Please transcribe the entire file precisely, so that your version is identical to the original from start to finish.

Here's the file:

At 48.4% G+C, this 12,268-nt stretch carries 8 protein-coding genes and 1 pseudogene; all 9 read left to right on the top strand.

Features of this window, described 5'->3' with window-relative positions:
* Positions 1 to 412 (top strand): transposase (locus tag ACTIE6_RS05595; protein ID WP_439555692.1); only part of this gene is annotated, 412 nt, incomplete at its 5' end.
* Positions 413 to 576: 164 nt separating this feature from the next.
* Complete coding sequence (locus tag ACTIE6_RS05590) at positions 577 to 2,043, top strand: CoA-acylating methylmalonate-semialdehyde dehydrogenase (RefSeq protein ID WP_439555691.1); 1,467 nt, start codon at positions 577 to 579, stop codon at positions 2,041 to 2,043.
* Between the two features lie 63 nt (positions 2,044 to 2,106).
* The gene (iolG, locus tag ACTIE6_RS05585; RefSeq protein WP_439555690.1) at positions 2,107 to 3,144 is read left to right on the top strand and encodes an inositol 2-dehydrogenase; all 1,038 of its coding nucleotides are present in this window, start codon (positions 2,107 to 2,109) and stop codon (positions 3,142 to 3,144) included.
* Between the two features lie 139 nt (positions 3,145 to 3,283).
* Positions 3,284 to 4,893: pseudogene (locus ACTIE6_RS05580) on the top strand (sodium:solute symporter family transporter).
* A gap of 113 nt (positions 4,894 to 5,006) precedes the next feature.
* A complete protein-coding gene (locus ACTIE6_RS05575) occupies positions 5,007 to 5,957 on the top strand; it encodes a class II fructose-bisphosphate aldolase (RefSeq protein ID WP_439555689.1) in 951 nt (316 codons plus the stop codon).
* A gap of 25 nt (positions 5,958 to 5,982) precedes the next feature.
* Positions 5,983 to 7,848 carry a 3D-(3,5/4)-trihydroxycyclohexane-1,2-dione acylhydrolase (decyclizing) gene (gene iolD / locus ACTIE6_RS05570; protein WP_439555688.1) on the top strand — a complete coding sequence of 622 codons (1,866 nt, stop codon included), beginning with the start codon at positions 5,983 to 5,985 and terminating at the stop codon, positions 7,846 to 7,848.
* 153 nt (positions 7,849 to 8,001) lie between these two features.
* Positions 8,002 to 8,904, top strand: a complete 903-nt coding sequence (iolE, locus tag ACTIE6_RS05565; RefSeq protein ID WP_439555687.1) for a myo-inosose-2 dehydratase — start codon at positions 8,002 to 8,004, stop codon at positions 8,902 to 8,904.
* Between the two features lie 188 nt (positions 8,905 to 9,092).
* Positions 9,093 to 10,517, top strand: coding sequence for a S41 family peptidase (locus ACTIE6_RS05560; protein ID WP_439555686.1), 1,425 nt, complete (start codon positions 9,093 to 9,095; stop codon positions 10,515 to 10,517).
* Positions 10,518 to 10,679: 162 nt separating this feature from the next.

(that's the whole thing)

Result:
At 48.4% G+C, this 12,268-nt stretch carries 8 protein-coding genes and 1 pseudogene; all 9 read left to right on the top strand.

Features of this window, described 5'->3' with window-relative positions:
* Positions 1 to 412 (top strand): transposase (locus tag ACTIE6_RS05595; protein ID WP_439555692.1); only part of this gene is annotated, 412 nt, incomplete at its 5' end.
* Positions 413 to 576: 164 nt separating this feature from the next.
* Complete coding sequence (locus tag ACTIE6_RS05590) at positions 577 to 2,043, top strand: CoA-acylating methylmalonate-semialdehyde dehydrogenase (RefSeq protein ID WP_439555691.1); 1,467 nt, start codon at positions 577 to 579, stop codon at positions 2,041 to 2,043.
* Between the two features lie 63 nt (positions 2,044 to 2,106).
* The gene (iolG, locus tag ACTIE6_RS05585; RefSeq protein WP_439555690.1) at positions 2,107 to 3,144 is read left to right on the top strand and encodes an inositol 2-dehydrogenase; all 1,038 of its coding nucleotides are present in this window, start codon (positions 2,107 to 2,109) and stop codon (positions 3,142 to 3,144) included.
* Between the two features lie 139 nt (positions 3,145 to 3,283).
* Positions 3,284 to 4,893: pseudogene (locus ACTIE6_RS05580) on the top strand (sodium:solute symporter family transporter).
* A gap of 113 nt (positions 4,894 to 5,006) precedes the next feature.
* A complete protein-coding gene (locus ACTIE6_RS05575) occupies positions 5,007 to 5,957 on the top strand; it encodes a class II fructose-bisphosphate aldolase (RefSeq protein ID WP_439555689.1) in 951 nt (316 codons plus the stop codon).
* A gap of 25 nt (positions 5,958 to 5,982) precedes the next feature.
* Positions 5,983 to 7,848 carry a 3D-(3,5/4)-trihydroxycyclohexane-1,2-dione acylhydrolase (decyclizing) gene (gene iolD / locus ACTIE6_RS05570; protein WP_439555688.1) on the top strand — a complete coding sequence of 622 codons (1,866 nt, stop codon included), beginning with the start codon at positions 5,983 to 5,985 and terminating at the stop codon, positions 7,846 to 7,848.
* 153 nt (positions 7,849 to 8,001) lie between these two features.
* Positions 8,002 to 8,904, top strand: a complete 903-nt coding sequence (iolE, locus tag ACTIE6_RS05565; RefSeq protein ID WP_439555687.1) for a myo-inosose-2 dehydratase — start codon at positions 8,002 to 8,004, stop codon at positions 8,902 to 8,904.
* Between the two features lie 188 nt (positions 8,905 to 9,092).
* Positions 9,093 to 10,517, top strand: coding sequence for a S41 family peptidase (locus ACTIE6_RS05560; protein ID WP_439555686.1), 1,425 nt, complete (start codon positions 9,093 to 9,095; stop codon positions 10,515 to 10,517).
* Positions 10,518 to 10,679: 162 nt separating this feature from the next.